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Just back: A Beijing taste test

by anonymous

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It’s our first night in Beijing for affordable China tours, and my boyfriend and I sit at a table in a local restaurant, trying to order. Between us we have only a few words of Mandarin and, worse, I’m a vegetarian, but the waitress tries to help us, using a mixture of sign language and broken English.

We eventually pick two meals, marvelling at the cheapness. The waitress tries to dissuade my boyfriend from the chicken dish that he’s ordered.

“Very hot,” she tells him, but he shrugs her off. He loves spicy food, and with everyone watching, he can’t back down.

I’m not used to being stared at yet. We are the only foreigners in the restaurant, and at 6ft 4in, my boyfriend towers over the locals. I feel unsure of myself, tired and befuddled by the eight-hour time difference and more than 20 hours of travelling as part of popular China tour package. I have never been anywhere so foreign.

The taxi journey from the airport to the hotel took longer than I’d expected. I spent most of it staring out at the endlessness that is Beijing. Having been drawn to the city by what I had heard of its hutongs (narrow streets or alleys), gardens and temples, I was overwhelmed by the dreary urban greyness. I had never seen the sky white with smog before, and my chest hurt from the pollution, making it difficult to breathe.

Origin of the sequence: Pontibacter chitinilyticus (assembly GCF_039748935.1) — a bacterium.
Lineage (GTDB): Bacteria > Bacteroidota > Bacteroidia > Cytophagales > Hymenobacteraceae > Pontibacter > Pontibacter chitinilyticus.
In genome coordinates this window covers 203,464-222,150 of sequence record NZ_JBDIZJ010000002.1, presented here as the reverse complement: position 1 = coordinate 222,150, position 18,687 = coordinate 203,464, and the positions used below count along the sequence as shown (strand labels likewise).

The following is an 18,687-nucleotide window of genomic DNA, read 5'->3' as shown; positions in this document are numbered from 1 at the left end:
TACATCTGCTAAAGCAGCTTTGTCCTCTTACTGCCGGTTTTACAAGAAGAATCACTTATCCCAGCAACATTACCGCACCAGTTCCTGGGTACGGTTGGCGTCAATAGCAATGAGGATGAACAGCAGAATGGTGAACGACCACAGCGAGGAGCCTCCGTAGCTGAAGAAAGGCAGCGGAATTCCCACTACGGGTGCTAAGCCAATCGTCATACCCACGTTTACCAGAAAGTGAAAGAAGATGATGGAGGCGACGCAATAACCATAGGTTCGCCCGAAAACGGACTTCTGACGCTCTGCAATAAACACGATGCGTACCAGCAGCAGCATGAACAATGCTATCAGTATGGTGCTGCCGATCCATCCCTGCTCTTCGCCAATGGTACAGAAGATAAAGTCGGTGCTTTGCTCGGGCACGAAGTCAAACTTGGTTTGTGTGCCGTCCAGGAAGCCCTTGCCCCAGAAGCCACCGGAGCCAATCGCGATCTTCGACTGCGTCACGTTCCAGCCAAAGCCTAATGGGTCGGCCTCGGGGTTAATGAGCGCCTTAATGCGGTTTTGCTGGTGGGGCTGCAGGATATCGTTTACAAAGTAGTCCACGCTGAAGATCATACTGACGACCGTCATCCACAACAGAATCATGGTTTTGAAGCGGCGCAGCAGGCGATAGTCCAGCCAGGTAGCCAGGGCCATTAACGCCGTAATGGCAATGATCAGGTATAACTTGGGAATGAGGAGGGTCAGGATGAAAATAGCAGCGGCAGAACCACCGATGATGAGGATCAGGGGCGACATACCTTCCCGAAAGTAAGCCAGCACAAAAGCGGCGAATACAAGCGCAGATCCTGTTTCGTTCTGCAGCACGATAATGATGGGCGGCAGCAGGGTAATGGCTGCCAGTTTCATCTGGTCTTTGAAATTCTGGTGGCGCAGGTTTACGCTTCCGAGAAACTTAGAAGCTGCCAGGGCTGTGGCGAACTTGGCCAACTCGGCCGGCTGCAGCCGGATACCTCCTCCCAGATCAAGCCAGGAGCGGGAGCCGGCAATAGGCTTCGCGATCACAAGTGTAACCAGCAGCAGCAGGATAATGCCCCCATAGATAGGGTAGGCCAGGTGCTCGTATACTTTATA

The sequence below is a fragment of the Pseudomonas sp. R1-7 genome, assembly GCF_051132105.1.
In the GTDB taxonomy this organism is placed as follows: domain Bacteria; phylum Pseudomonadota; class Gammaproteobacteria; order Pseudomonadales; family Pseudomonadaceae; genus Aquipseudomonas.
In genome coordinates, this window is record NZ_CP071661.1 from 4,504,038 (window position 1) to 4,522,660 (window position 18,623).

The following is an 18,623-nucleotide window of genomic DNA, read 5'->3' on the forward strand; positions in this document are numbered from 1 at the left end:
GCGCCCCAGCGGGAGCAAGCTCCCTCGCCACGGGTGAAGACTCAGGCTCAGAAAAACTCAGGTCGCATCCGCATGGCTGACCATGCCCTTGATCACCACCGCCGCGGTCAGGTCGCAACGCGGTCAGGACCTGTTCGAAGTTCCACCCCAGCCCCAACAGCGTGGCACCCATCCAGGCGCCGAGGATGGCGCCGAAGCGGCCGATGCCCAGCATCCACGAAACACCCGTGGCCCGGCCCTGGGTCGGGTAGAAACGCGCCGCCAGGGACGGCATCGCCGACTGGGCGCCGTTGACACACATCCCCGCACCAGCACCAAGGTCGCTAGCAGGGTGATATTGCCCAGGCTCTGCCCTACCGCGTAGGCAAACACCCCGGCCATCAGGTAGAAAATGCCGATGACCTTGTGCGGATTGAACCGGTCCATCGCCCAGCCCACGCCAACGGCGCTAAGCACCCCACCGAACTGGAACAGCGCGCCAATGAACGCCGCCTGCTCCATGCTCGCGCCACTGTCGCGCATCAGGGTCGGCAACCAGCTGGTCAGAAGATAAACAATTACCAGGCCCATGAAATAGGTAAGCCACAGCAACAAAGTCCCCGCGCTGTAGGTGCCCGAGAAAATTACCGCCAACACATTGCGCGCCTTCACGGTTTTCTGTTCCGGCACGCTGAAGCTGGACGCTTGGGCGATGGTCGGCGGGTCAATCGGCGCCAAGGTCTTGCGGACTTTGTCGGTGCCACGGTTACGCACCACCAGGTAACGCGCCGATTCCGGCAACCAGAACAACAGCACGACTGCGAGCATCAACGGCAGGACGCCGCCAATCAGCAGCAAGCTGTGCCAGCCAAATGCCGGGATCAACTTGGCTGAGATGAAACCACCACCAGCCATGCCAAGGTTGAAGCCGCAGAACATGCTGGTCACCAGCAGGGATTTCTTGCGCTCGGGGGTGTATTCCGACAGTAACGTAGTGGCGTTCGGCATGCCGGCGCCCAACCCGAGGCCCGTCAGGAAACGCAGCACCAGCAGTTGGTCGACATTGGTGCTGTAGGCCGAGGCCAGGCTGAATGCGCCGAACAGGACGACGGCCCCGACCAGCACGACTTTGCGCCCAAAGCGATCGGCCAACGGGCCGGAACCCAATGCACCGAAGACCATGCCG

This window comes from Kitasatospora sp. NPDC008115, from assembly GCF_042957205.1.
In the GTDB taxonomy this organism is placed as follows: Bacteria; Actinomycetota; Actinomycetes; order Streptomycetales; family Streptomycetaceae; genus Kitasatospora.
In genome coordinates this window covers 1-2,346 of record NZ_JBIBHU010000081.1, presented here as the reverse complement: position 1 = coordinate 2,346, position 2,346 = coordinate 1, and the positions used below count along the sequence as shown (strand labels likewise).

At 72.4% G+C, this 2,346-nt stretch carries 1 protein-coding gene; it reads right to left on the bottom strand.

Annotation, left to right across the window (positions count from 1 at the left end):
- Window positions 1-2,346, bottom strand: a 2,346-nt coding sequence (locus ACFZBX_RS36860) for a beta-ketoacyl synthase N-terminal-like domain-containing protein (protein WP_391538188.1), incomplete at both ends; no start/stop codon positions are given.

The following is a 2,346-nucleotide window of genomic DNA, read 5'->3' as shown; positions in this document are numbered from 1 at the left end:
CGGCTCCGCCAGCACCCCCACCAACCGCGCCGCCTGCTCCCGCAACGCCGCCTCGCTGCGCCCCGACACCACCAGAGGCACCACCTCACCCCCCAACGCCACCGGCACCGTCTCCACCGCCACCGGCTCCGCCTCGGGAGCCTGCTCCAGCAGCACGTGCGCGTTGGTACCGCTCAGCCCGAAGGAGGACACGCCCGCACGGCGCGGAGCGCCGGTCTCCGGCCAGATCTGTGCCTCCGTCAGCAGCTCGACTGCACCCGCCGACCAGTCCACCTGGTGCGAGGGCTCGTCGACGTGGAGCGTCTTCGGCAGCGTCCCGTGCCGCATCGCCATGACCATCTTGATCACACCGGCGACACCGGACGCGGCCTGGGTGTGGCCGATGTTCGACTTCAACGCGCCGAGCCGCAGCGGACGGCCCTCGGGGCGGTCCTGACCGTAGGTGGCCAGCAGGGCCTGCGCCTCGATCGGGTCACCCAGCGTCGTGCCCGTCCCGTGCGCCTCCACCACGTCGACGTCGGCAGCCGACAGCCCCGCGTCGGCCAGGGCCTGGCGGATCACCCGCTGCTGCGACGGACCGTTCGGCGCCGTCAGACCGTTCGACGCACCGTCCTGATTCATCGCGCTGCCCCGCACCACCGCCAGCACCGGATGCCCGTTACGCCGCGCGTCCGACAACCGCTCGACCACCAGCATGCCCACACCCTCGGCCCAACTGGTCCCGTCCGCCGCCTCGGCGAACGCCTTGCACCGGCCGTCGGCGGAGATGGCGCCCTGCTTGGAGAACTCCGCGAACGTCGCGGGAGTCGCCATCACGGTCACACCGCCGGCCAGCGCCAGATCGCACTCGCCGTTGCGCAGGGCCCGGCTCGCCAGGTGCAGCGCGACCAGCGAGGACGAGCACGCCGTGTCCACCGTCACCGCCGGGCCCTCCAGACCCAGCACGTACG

Our taxi took us to the wrong hotel – part of the same chain, but not the one we had booked. It was another 40 minutes across town to the right hotel; another 40 minutes spent slumped in a car seat, my skin prickling with unwashed sweat.

As a treat from a relative, we are staying in the Hilton for the first night. The hotel is lovely, the air conditioning refreshing, and the bed soft and deep in a way that we will discover is not typical for China. It isn’t in a good location, however, surrounded by eight-lane roads and piles of brick, and we didn’t feel safe when we went to get food. Then we went out to have a walk in the Tiananmen Square which is the must-see for top 10 China tours.

Our waitress disturbs our silence by bringing out our order. I pick rice and sweetcorn out from between unidentified seafood as my boyfriend eyes his bowl uneasily. It appears to be equally comprised of dark, dried chillies and bits of broken chicken bone. Ominously, staff gather at a short distance, nudging each other. He takes a bite, crunching horribly, and immediately gasps and turns red, gulping water from his bottle until it’s finished, swearing between gulps.

“This is amazing,” he chokes, but I know that he’s in serious discomfort. It’s impossible to be sympathetic given that the waitress warned him so emphatically.

From a few feet away, the staff screech with mirth. I catch the waitress’s eye and we grin at the foolishness of men, a moment that transcends the barriers between us.

You can learn more cities and other info via travel China guide.

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